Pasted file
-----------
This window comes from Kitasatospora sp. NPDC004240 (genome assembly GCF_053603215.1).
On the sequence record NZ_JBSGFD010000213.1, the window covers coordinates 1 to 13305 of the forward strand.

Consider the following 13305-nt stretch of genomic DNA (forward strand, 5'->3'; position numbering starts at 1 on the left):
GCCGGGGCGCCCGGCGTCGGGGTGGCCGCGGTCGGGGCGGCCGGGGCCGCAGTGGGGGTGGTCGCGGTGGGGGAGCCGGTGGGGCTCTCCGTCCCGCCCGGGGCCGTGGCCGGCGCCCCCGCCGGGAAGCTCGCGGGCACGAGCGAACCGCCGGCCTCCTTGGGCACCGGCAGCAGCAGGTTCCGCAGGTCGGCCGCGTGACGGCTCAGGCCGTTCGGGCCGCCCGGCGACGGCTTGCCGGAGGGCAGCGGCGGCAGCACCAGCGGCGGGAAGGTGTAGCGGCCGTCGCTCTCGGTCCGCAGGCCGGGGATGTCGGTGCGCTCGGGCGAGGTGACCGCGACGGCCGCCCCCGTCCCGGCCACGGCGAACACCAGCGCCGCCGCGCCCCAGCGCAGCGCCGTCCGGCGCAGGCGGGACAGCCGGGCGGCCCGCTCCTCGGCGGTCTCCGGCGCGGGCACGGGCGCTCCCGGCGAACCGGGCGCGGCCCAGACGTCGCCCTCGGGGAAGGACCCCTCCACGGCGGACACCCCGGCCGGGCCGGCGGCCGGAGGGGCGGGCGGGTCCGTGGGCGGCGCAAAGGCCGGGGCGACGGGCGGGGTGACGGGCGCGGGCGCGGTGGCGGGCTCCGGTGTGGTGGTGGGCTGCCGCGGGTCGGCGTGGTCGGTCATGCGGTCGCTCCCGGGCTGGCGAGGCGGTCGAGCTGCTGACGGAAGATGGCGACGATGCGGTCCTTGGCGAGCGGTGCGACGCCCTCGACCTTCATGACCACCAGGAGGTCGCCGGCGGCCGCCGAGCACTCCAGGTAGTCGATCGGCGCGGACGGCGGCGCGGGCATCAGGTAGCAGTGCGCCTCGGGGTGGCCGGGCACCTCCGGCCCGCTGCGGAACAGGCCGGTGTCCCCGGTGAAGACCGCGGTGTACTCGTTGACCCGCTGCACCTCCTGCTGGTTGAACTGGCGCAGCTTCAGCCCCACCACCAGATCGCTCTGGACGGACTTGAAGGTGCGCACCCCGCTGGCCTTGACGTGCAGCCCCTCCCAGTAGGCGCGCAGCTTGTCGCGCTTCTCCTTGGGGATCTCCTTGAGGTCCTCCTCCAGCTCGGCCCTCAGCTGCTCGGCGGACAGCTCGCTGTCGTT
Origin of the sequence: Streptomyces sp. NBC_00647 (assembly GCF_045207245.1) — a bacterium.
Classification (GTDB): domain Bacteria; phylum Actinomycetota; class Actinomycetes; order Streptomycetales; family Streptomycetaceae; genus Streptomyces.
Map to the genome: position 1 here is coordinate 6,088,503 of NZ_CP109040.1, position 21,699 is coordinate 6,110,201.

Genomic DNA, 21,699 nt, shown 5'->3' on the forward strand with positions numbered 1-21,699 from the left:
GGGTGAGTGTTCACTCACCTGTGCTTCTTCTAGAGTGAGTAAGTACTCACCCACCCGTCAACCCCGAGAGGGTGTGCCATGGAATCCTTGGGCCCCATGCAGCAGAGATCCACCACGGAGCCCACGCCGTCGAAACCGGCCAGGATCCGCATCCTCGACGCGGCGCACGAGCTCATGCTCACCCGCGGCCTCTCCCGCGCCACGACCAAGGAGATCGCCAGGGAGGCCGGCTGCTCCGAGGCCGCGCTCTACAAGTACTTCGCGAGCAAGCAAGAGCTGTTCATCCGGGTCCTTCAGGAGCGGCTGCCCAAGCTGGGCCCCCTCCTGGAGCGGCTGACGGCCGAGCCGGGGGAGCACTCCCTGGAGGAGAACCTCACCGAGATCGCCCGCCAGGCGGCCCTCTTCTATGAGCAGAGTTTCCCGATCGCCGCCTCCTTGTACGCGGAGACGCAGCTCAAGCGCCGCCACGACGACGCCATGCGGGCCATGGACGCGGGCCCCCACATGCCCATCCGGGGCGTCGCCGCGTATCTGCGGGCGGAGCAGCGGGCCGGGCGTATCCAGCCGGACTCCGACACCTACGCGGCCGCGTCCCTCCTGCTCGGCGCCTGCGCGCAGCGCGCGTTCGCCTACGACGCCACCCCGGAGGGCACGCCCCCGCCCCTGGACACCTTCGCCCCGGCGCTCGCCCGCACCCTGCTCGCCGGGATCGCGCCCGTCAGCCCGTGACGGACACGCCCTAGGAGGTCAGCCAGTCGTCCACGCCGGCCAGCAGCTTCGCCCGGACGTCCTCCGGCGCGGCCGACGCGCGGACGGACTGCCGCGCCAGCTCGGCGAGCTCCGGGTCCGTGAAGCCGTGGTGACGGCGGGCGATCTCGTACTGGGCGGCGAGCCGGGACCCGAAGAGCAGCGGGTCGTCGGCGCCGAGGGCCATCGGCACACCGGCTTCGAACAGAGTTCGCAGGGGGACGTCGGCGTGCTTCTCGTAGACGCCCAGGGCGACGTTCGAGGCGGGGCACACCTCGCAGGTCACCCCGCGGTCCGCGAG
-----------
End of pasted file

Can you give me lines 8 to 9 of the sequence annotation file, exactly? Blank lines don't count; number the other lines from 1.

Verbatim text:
Genomic DNA, 21,699 nt, shown 5'->3' on the forward strand with positions numbered 1-21,699 from the left:
GGGTGAGTGTTCACTCACCTGTGCTTCTTCTAGAGTGAGTAAGTACTCACCCACCCGTCAACCCCGAGAGGGTGTGCCATGGAATCCTTGGGCCCCATGCAGCAGAGATCCACCACGGAGCCCACGCCGTCGAAACCGGCCAGGATCCGCATCCTCGACGCGGCGCACGAGCTCATGCTCACCCGCGGCCTCTCCCGCGCCACGACCAAGGAGATCGCCAGGGAGGCCGGCTGCTCCGAGGCCGCGCTCTACAAGTACTTCGCGAGCAAGCAAGAGCTGTTCATCCGGGTCCTTCAGGAGCGGCTGCCCAAGCTGGGCCCCCTCCTGGAGCGGCTGACGGCCGAGCCGGGGGAGCACTCCCTGGAGGAGAACCTCACCGAGATCGCCCGCCAGGCGGCCCTCTTCTATGAGCAGAGTTTCCCGATCGCCGCCTCCTTGTACGCGGAGACGCAGCTCAAGCGCCGCCACGACGACGCCATGCGGGCCATGGACGCGGGCCCCCACATGCCCATCCGGGGCGTCGCCGCGTATCTGCGGGCGGAGCAGCGGGCCGGGCGTATCCAGCCGGACTCCGACACCTACGCGGCCGCGTCCCTCCTGCTCGGCGCCTGCGCGCAGCGCGCGTTCGCCTACGACGCCACCCCGGAGGGCACGCCCCCGCCCCTGGACACCTTCGCCCCGGCGCTCGCCCGCACCCTGCTCGCCGGGATCGCGCCCGTCAGCCCGTGACGGACACGCCCTAGGAGGTCAGCCAGTCGTCCACGCCGGCCAGCAGCTTCGCCCGGACGTCCTCCGGCGCGGCCGACGCGCGGACGGACTGCCGCGCCAGCTCGGCGAGCTCCGGGTCCGTGAAGCCGTGGTGACGGCGGGCGATCTCGTACTGGGCGGCGAGCCGGGACCCGAAGAGCAGCGGGTCGTCGGCGCCGAGGGCCATCGGCACACCGGCTTCGAACAGAGTTCGCAGGGGGACGTCGGCGTGCTTCTCGTAGACGCCCAGGGCGACGTTCGAGGCGGGGCACACCTCGCAGGTCACCCCGCGGTCCGCGAG